The Transfer Pricing Law Review: Denmark
Danish tax legislation contains two sets of primary provisions governing transfer pricing.
First and foremost, Article 2 of the Danish Tax Assessment Act contains the Danish arm's-length provision according to which related parties are obliged to act as if the parties were independent. Corporate bodies are generally considered related for transfer pricing purposes if they are controlled, directly or indirectly, by the same group of shareholders. In this context, control usually implies control over more than 50 per cent of the votes. Shares owned by non-related parties are included in the 50 per cent assessment if there is an agreement establishing joint control over the corporate bodies in question.
In the legislative preparatory work, it was specifically stated that Article 2 shall be interpreted in accordance with the Organisation for Economic Co-operation and Development Transfer Pricing Guidelines (the OECD Guidelines), and the Danish tax authorities generally recognise the link to the OECD Guidelines and as such also acknowledge the principles set out in them.
If Article 2 of the Danish Tax Assessment Act is applicable, all actions between the related parties are covered.
Articles 37 to 52 of the Danish Tax Control Act govern provision of information to the Danish tax authorities about controlled transactions and the preparation of transfer pricing documentation, including country-by-country reporting. See below for a more detailed description of the reporting and documentation requirements.
Pursuant to the Danish Tax Control Act, corporate bodies subject to Danish tax must report the nature of controlled transactions (e.g., interest and royalties) and the aggregate volume of such transactions when submitting their Danish tax return.2 Reporting is done electronically and the deadline for reporting is linked to the deadline for submitting the tax return.
Furthermore, pursuant to the Tax Control Act, corporate bodies covered by the Danish transfer pricing legislation must prepare and maintain written documentation (transfer pricing documentation) describing how prices and conditions between the related parties have been decided upon.3 The transfer pricing documentation must be of a quality that allows the tax authorities to assess whether the prices and conditions applied to controlled transactions are of an arm's-length nature.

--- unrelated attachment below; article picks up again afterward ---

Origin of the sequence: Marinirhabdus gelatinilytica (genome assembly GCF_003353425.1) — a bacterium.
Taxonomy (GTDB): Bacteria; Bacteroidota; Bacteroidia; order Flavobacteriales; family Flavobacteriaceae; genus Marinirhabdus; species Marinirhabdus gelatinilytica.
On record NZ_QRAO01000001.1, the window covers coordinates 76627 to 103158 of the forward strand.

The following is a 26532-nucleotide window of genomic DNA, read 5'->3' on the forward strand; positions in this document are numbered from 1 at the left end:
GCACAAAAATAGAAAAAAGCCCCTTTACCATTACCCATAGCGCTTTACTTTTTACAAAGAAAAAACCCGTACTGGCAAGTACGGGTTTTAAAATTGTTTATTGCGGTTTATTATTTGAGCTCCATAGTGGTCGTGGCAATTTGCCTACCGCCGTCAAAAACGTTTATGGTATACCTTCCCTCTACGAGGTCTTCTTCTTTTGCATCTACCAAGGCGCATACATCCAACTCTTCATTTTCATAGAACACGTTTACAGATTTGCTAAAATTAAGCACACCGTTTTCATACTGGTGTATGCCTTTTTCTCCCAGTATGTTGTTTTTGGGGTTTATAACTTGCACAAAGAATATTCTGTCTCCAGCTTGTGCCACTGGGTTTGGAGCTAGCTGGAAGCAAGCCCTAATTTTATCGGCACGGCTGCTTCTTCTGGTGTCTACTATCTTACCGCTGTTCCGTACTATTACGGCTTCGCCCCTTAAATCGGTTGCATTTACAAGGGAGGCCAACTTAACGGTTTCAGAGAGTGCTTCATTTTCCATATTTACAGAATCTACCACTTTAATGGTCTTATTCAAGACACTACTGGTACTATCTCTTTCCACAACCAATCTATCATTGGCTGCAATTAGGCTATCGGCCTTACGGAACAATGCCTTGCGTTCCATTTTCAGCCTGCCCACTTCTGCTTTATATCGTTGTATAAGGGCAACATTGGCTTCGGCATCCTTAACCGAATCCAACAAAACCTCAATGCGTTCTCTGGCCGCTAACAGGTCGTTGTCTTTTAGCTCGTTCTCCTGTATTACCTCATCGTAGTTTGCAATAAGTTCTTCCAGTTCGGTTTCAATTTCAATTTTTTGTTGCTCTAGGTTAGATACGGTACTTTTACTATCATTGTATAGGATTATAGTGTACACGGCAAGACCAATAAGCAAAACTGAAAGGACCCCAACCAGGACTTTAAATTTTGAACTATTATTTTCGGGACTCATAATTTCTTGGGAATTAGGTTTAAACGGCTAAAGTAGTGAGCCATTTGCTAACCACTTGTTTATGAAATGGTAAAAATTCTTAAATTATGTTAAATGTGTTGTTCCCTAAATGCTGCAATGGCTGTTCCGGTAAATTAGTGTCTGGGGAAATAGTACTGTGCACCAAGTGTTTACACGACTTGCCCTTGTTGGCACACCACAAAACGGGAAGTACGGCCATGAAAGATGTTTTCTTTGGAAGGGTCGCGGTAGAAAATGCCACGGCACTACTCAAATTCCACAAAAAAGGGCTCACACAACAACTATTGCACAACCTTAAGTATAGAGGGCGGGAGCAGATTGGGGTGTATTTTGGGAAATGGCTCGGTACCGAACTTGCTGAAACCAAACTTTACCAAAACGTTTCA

It is further specified in the accompanying administrative act that the transfer pricing documentation must contain both a master file containing a general description of the group, corporate bodies, nature of transactions and global presence, etc. and a local file containing country-specific information about the local specific corporate bodies.4 In general, the Danish master file and local file requirements are identical to the recommendations set out in the OECD Guidelines.
The transfer pricing documentation can be prepared in Danish, Norwegian, Swedish or English. The transfer pricing documentation must be prepared on an ongoing basis and written documentation must be in place when the tax return is filed. The transfer pricing documentation must be delivered to the Danish tax authorities within 60 days of receipt of its request.
In addition to the transfer pricing documentation, a Danish ultimate parent company must prepare and file country-by-country documentation if the consolidated annual group turnover exceeds 5.6 billion Danish kroner. The Danish requirements for the country-by-country documentation are identical to the OECD standards.
The country-by-country documentation is prepared in an XML format and must be submitted within 12 months of the end of the income year concerned. It is recommended that the country-by-country documentation is prepared in English because the report is exchanged between tax authorities.
Presenting the case
i Pricing methods